Valentino Fois 1973-2008: Former Pantani team-mate found dead
Those of you who have already received your April issue may have read the heart-rending story of Valentino Fois, the former alcoholic and team-mate of Marco Pantani who had recently embarked upon a comeback with the Amore e Vita team.
This morning, regrettably, that story already had a tragic postcript as police in Fois’s hometown, Bergamo, announced that the 34-year-old had been found dead. An autopsy will tell us more in due course. For now all we know is that Fois appeared to have been struck by a sudden illness. He had apparently spent the night with friends in Bergamo and had only returned home at 4.30am. Earlier in the day Fois had trained with team-mate Ivan Quaranta.
Fois had spoken in recent months about how doping had acted as a conduit to what later became a full-blown drug and alcohol habit, but it would both premature and opportunistic to use attribute his demise to the wider problems of his sport. Fois was always known in the peloton as a fragile and deeply impressionable individual. In many ways, he was similar to Pantani, only with slightly less talent. I say slightly because Fois himself was no mean climber, good enough to win Italy’s hardest and most mountainous amateur stage race, the Giro della Val d’Aosta.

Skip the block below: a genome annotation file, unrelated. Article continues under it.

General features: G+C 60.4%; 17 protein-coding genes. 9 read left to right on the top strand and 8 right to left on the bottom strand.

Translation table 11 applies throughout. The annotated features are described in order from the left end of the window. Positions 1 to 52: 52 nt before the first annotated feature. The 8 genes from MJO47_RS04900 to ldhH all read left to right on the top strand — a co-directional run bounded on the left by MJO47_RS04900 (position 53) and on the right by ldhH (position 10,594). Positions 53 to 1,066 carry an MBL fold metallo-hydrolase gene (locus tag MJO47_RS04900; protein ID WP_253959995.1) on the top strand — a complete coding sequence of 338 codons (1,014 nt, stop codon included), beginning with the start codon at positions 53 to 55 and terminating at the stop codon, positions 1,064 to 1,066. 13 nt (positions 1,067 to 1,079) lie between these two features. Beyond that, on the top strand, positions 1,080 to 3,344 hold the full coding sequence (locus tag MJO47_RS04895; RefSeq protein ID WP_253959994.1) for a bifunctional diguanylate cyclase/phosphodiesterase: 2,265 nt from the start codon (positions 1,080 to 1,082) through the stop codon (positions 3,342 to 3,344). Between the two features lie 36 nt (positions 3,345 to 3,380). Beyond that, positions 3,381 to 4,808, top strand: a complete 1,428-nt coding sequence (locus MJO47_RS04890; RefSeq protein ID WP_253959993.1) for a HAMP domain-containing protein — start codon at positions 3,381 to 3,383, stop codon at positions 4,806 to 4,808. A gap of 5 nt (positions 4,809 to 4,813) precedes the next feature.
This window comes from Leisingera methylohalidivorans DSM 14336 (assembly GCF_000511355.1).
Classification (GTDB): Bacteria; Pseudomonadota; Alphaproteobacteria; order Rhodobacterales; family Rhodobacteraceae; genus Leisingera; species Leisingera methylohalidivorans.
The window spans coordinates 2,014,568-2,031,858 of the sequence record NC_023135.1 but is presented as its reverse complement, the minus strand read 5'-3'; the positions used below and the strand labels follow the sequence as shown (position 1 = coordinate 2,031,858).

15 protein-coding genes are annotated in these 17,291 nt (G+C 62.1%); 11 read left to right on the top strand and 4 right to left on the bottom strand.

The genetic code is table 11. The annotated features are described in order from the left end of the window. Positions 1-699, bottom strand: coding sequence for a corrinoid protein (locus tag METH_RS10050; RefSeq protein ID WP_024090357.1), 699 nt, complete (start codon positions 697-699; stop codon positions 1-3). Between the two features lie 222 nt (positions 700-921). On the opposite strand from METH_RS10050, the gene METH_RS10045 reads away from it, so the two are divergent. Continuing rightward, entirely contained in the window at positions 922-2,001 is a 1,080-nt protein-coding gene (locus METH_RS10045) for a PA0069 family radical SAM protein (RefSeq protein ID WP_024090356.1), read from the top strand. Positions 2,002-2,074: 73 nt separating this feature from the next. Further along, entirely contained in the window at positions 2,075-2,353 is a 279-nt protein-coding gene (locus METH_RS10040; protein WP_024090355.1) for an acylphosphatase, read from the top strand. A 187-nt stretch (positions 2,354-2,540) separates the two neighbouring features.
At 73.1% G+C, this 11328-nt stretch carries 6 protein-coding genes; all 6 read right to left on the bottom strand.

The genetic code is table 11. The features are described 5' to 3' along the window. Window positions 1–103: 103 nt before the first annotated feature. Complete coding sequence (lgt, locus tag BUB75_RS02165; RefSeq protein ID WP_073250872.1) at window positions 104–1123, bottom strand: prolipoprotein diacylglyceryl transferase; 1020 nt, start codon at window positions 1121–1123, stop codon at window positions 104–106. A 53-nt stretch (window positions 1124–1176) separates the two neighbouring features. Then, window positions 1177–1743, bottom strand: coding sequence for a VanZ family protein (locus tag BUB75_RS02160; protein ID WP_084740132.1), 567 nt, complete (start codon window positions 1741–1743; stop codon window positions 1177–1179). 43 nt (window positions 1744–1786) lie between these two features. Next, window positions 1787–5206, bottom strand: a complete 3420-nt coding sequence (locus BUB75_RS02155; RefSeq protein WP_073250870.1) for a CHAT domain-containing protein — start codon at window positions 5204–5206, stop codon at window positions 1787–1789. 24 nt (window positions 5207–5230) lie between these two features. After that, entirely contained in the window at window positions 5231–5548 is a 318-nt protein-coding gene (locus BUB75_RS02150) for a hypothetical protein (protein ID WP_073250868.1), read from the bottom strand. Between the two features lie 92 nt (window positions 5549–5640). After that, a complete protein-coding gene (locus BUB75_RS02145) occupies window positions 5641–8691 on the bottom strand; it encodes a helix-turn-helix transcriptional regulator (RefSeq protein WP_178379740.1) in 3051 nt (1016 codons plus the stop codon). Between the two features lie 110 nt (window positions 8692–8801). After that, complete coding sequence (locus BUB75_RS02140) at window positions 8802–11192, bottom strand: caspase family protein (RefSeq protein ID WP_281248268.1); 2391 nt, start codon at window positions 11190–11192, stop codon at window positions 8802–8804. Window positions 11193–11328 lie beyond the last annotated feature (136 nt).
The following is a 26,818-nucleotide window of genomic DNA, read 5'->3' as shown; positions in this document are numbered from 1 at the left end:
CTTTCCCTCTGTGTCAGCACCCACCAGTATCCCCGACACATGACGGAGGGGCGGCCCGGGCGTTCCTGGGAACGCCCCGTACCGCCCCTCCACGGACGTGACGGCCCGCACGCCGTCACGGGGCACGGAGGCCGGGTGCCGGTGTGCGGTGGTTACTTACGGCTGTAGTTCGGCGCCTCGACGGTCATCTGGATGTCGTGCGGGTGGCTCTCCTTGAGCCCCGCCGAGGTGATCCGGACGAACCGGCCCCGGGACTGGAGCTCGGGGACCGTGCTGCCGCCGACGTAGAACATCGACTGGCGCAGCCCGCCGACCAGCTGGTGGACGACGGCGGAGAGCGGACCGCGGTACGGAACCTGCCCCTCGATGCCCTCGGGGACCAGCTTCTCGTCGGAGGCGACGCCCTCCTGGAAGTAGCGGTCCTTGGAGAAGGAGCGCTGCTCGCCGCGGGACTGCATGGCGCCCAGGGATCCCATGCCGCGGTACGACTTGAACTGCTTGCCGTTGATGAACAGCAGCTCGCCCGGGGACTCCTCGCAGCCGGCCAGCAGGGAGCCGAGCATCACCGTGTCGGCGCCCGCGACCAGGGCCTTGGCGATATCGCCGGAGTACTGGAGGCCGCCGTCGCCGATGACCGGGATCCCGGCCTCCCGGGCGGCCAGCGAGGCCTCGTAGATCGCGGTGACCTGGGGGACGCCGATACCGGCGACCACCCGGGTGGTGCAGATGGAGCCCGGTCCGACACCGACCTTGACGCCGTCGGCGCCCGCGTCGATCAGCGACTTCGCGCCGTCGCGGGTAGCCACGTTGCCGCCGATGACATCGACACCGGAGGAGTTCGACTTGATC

It is more than likely that Fois, like Pantani, was killed by depression. Cocaine might have been il Pirata’s ultimate poison, but his life was gradually squeezed out over several years, not obliterated by a few grams of powder. For years Fois had been suffering in the same way. In recent months he’d found some relief in books on Buddhism. He’d undergone successful treatment in a clinc for addiction and mental health problems. But it may all have been too little. The man who hoped that cycling might prove Fois’s life raft, Amore e VIta boss Ivano Fanini, told me last month that, while making excellent progress, Fois was still clearly grappling with old demons.
It bears repeating: whatever that autopsy tells us, Fois’s death should be seen as nothing more than the tragedy of a young man who’d spent years at odds with himself and his world. He never gave up, but sadly, this morning, after 34 and a half years, life gave up on Valentino Fois.